The Minnesota Pollution Control Agency has jusWaterLegacy’s testimony and materials t proposed eliminating the 10 milligrams per liter wild rice sulfate standard and beginning a process that would plug iron and organic carbon numbers into a formula to get a different sulfate limit for each of more than 1,300 wild rice water bodies.

Scientists are concerned that the MPCA's proposal has not been validated in experiments, and it hasn't been shown even if the model accurately predicts sulfide levels, let alone that it would protect ecological communities of wild rice. Some researchers have called the proposal "scientifically indefensible."

Learn more about the MPCA proposal and how to protect wild rice.

The Minnesota Legislature is threatening to block enforcement of the wild rice standard to avoid costs of treating polluted discharge. WaterLegacy believes that enforcement of Minnesota’s existing wild rice sulfate standard is required by sound science and by the federal Clean Water Act.

Paula Maccabee, Advocacy Director/Counsel for WaterLegacy testified at the Minnesota House Environment & Natural Resources Policy & Finance Committee on February 24, 2015 in opposition to a bill that would suspend the wild rice sulfate standard and prevent listing of Minnesota wild rice waters that are impaired due to excessive sulfate pollution. (H.F. 1000)

WaterLegacy summarized the grounds for our concerns about the legislative proposal:

First, the scientific evidence gathered as a result of taxpayer-funded research demonstrates clearly that interference with enforcement of the existing Minnesota wild rice sulfate standard would be unreasonable and unscientific. Second, legislation preventing the Minnesota Pollution Control Agency (MPCA) from fulfilling its obligations to control sulfate pollution and list wild rice impaired waters would conflict with the Clean Water Act, which is governing federal law. As the U. S. Environmental Protection Agency (EPA) advised in 2011, failure of our State to comply with the Clean Water Act and enforce the wild rice sulfate standard could result in Minnesota’s loss of state authority to control water pollution.

Read WaterLegacy’s complete testimony and materials provided to Committee Members.

Polling throught wild rice02/11/15   Read WaterLegacy's Counterpoint: The science is clear: Protect our wild rice, a Star Tribune article by WaterLegacy Advocacy Director and Counsel, Paula Maccabee.  “The Earth is not flat, there is no tooth fairy and sulfate limits are required to protect natural stands of wild rice.”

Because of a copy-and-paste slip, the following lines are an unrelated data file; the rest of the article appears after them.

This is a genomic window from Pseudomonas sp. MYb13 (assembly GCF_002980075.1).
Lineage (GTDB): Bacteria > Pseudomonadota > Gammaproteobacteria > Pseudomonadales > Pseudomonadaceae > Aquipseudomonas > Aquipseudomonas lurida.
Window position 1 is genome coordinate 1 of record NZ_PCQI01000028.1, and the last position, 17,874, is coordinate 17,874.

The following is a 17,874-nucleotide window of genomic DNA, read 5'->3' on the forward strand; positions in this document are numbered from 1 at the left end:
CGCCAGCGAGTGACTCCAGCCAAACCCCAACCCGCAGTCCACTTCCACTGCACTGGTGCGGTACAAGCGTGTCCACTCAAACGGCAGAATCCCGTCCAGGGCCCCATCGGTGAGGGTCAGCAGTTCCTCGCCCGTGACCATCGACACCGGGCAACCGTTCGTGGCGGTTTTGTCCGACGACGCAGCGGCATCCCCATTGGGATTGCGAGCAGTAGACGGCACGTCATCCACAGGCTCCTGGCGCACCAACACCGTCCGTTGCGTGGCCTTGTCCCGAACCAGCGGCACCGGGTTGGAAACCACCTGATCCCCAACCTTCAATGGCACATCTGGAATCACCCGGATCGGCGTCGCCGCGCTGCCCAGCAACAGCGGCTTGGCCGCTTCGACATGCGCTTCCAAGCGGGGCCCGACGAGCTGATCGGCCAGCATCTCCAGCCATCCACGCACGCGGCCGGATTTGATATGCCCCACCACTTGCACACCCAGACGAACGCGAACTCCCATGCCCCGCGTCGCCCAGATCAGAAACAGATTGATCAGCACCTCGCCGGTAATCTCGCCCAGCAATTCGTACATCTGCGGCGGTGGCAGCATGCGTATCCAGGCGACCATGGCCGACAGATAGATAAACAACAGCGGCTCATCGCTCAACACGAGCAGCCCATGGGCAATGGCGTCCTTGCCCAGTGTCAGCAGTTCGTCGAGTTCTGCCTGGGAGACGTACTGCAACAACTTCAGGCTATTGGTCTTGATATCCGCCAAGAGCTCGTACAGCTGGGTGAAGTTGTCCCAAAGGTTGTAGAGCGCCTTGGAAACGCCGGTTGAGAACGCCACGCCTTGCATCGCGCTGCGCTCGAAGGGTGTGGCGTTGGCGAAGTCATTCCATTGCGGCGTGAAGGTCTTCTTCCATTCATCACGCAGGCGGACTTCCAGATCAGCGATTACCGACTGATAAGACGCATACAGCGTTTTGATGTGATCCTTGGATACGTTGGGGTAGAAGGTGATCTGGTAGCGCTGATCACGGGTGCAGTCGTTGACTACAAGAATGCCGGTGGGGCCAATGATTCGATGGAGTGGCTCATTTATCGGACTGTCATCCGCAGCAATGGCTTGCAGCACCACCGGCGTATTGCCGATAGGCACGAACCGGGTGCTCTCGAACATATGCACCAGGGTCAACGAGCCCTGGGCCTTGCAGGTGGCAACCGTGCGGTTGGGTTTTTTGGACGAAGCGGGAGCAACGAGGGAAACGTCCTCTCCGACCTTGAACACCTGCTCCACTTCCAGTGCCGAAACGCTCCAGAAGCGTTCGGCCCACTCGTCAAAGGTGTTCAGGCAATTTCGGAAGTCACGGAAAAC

WaterLegacy, Native Tribes and the U.S. Environmental Protection Agency Criticize Failure of State Agencies to Set Limits for Minntac Tailings Pollution

After nearly three decades of pollution in violation of Minnesota water quality standards, the Minnesota Pollution Control Agency finally suggested that they would prepare a pollution control permit. The pre-publication draft of the permit, released to U.S. Environmental Protection Agency (EPA) staff, tribal staff and a few stakeholders, failed to require Minntac to comply with water quality standards by any specific date and failed to require seepage from the huge, 13-square-mile tailings impoundment to comply with the Clean Water Act when this pollution affects wetlands, streams and wild rice beds.

  • Read in the Star Tribune about the failure to regulate pollution at the Minntac tailings basin, the destruction of wild rice and mercury pollution in fish in the Star Tribune. "Minntac is a poster child for failure to regulate pollution," said Paula Maccabee, attorney for WaterLegacy.
  • View coverage on Northland News Center television, where WaterLegacy's Paula Maccabee explains that copper-nickel mining should not be approved when the State is still ineffective in controlling taconite mine pollution, "What are we doing thinking of allowing copper–nickel mining, which is a new, and a different, and a more toxic kind of mining? Let's first get our house in order."
  • Wild Rice Rulemaking Fact Sheet -- Reviews laws that govern wild rice rulemaking and explains why "waters used for the production of wild rice” should include all existing wild rice waters identified by the Department of Natural Resources or tribal research as wild rice waters and any waters growing natural wild rice at any time covered under the Clean Water Act (1975 through today).

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